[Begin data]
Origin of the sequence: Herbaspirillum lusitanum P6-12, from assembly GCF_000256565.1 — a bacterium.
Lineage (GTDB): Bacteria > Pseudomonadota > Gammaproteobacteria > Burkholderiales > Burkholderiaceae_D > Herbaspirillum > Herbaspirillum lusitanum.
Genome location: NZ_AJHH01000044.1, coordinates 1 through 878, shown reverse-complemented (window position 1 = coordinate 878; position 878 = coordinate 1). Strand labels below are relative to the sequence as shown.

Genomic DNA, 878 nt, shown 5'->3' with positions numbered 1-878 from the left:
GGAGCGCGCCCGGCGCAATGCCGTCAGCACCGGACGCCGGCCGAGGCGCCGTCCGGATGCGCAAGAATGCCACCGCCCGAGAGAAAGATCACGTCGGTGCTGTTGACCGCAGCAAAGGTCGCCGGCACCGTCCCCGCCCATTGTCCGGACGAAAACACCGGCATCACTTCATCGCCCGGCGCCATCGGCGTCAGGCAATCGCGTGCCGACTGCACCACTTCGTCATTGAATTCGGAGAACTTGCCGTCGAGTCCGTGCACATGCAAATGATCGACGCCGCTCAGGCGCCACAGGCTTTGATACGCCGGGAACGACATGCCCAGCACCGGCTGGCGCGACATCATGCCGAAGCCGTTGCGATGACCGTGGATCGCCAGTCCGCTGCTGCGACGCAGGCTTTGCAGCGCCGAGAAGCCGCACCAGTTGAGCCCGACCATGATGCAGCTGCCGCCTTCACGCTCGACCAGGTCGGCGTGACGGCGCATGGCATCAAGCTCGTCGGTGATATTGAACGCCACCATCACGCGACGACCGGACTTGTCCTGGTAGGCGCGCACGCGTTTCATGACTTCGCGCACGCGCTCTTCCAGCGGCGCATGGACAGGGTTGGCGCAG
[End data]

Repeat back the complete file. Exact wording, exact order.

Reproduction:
Origin of the sequence: Herbaspirillum lusitanum P6-12, from assembly GCF_000256565.1 — a bacterium.
Lineage (GTDB): Bacteria > Pseudomonadota > Gammaproteobacteria > Burkholderiales > Burkholderiaceae_D > Herbaspirillum > Herbaspirillum lusitanum.
Genome location: NZ_AJHH01000044.1, coordinates 1 through 878, shown reverse-complemented (window position 1 = coordinate 878; position 878 = coordinate 1). Strand labels below are relative to the sequence as shown.

Genomic DNA, 878 nt, shown 5'->3' with positions numbered 1-878 from the left:
GGAGCGCGCCCGGCGCAATGCCGTCAGCACCGGACGCCGGCCGAGGCGCCGTCCGGATGCGCAAGAATGCCACCGCCCGAGAGAAAGATCACGTCGGTGCTGTTGACCGCAGCAAAGGTCGCCGGCACCGTCCCCGCCCATTGTCCGGACGAAAACACCGGCATCACTTCATCGCCCGGCGCCATCGGCGTCAGGCAATCGCGTGCCGACTGCACCACTTCGTCATTGAATTCGGAGAACTTGCCGTCGAGTCCGTGCACATGCAAATGATCGACGCCGCTCAGGCGCCACAGGCTTTGATACGCCGGGAACGACATGCCCAGCACCGGCTGGCGCGACATCATGCCGAAGCCGTTGCGATGACCGTGGATCGCCAGTCCGCTGCTGCGACGCAGGCTTTGCAGCGCCGAGAAGCCGCACCAGTTGAGCCCGACCATGATGCAGCTGCCGCCTTCACGCTCGACCAGGTCGGCGTGACGGCGCATGGCATCAAGCTCGTCGGTGATATTGAACGCCACCATCACGCGACGACCGGACTTGTCCTGGTAGGCGCGCACGCGTTTCATGACTTCGCGCACGCGCTCTTCCAGCGGCGCATGGACAGGGTTGGCGCAG